The family – 21. Wounded families (Part II)
Dear Brothers and Sisters, Good morning!
With this catechesis we return to our reflection on the family. After speaking the last time about families wounded due to misunderstandings between spouses, today I would like to focus our attention on another reality: how to take care of those who, after an irreversible failure of their matrimonial bond, have entered into a new union.
The Church is fully aware that such a situation is contrary to the Christian Sacrament. However, her gaze as a teacher always draws from a mother’s heart; a heart which, enlivened by the Holy Spirit, always seeks the good and the salvation of the people. This is why she feels obliged, “for the sake of truth”, to “exercise careful discernment of situations”. This is how St John Paul II expressed it in the Apostolic Exhortation Familiaris Consortio (n. 84), giving as an example the difference between one subjected to separation compared to one who has caused it. This discernment has to be made.
If we then also look at these new bonds through the eyes of the young sons and daughters — and the little ones watch — through the eyes of the children, we are aware of a greater urgency to foster a true welcome for these families in our communities. For this reason it is important that the style of the community, its language, its attitudes, always be attentive to people, starting with the little ones. They are the ones who suffer the most in these situations. After all, how can we encourage these parents to do everything possible to raise their children in the Christian life, to give them an example of committed and exercised faith, if we keep them at arm’s length from the life of the community, as if they are excommunicated? We must act in a way so as not to add even more to the burdens which the children in these situations already feel they have to bear! Unfortunately, the number of these children and youth is really large. It is important for them to feel the Church as loving mother to all, always ready to listen and to meet.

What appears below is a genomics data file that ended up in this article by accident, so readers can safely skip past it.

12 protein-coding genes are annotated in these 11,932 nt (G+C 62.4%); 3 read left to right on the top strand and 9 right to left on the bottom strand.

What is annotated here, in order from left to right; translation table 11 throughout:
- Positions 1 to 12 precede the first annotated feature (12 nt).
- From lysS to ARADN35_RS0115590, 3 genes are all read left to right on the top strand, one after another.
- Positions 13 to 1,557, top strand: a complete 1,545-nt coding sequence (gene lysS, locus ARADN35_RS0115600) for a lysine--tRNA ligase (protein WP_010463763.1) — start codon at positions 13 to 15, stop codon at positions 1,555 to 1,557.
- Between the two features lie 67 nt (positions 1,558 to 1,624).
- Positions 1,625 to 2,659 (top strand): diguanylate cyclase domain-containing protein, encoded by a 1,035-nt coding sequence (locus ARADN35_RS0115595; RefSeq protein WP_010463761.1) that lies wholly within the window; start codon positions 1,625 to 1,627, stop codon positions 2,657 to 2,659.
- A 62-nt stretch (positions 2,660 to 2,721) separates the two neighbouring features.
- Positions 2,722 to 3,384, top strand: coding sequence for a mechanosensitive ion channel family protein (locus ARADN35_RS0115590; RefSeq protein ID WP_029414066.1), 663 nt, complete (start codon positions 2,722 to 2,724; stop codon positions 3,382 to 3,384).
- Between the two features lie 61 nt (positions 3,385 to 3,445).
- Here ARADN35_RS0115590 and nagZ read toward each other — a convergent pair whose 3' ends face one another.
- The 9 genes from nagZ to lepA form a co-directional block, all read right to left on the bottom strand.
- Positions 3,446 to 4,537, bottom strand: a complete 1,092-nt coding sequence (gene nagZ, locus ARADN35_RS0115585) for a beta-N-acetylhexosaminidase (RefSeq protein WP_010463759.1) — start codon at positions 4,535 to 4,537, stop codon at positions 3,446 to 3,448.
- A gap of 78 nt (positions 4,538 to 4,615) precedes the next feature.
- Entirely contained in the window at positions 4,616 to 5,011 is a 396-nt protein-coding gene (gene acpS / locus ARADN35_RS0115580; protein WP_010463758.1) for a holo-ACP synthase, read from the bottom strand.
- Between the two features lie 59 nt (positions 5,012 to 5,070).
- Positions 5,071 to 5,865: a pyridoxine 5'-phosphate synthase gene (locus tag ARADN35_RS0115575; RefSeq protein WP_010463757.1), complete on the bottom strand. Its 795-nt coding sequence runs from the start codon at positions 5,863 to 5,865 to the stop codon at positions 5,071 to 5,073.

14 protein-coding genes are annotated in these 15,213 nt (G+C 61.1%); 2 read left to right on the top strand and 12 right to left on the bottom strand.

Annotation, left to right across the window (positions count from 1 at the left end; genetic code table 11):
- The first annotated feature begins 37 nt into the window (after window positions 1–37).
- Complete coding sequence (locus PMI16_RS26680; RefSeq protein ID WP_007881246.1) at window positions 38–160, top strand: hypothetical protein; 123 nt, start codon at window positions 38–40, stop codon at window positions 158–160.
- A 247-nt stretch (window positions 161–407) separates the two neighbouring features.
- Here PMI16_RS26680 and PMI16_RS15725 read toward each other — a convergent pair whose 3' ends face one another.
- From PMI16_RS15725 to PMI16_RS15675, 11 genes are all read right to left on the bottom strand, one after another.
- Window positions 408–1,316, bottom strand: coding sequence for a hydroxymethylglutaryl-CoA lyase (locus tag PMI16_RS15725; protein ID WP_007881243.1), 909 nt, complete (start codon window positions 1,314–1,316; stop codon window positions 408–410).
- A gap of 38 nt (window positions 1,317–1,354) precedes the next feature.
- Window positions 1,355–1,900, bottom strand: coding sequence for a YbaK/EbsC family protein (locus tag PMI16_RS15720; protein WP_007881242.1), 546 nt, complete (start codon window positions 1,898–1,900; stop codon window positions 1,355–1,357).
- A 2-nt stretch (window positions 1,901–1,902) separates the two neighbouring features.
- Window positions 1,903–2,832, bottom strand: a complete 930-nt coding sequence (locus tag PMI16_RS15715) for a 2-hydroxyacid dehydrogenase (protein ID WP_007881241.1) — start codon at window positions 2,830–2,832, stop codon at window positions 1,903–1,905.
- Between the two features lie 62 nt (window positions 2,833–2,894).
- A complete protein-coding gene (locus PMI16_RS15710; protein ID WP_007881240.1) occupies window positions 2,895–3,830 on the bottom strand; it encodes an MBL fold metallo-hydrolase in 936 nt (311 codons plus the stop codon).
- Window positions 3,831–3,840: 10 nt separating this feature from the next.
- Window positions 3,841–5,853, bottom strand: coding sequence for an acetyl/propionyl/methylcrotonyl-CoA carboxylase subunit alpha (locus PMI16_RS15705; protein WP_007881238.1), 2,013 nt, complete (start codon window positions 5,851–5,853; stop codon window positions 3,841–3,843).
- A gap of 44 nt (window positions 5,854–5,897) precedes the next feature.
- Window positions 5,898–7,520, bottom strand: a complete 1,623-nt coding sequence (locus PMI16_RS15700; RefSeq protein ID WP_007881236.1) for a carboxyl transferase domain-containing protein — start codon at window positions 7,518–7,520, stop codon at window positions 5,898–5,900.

In these decades, in truth, the Church has been neither insensitive nor lazy. Thanks to the in-depth analysis performed by Pastors, led and guided by my Predecessors, the awareness has truly grown that it is necessary to have a fraternal and attentive welcome, in love and in truth, of the baptized who have established a new relationship of cohabitation after the failure of the marital sacrament; in fact, these persons are by no means excommunicated — they are not excommunicated! — and they should absolutely not be treated as such: they are still a part of the Church.
Pope Benedict XVI spoke about this question, calling for careful discernment and wise pastoral accompaniment, knowing that there are no “simple solutions” (Speech at the Seventh World Meeting of Families, Milan, 2 June 2012, answer n. 5). Here the repeated call to Pastors to openly and consistently demonstrate the community’s willingness to welcome them and encourage them, so they may increasingly live and develop their membership in Christ and in the Church through prayer, by listening to the Word of God, by attending the liturgy, through the Christian education of their children, through charity and service to the poor, through the commitment to justice and peace.
The biblical icon of the Good Shepherd (Jn 10:11-18) summarizes the mission that Jesus received from the Father: that of giving his life for the sheep. This attitude is also a model for the Church, which embraces her children as a mother who gives her life for them. “The Church is called to be the house of the Father, with doors always wide open”…. No closed doors! No closed doors! “Everyone can share in some way in the life of the Church; everyone can be part of the community”…. The Church “is the house of the Father, where there is a place for everyone, with all their problems” (Ap. Exhort. Evangelii Gaudium, n. 47).
In the same way all Christians are called to imitate the Good Shepherd. Especially Christian families can cooperate with Him by taking care of wounded families, accompanying them in the life of faith of the community. Each one must do his part in taking on the attitude of the Good Shepherd, who knows each one of his sheep and excludes no one from his infinitive love!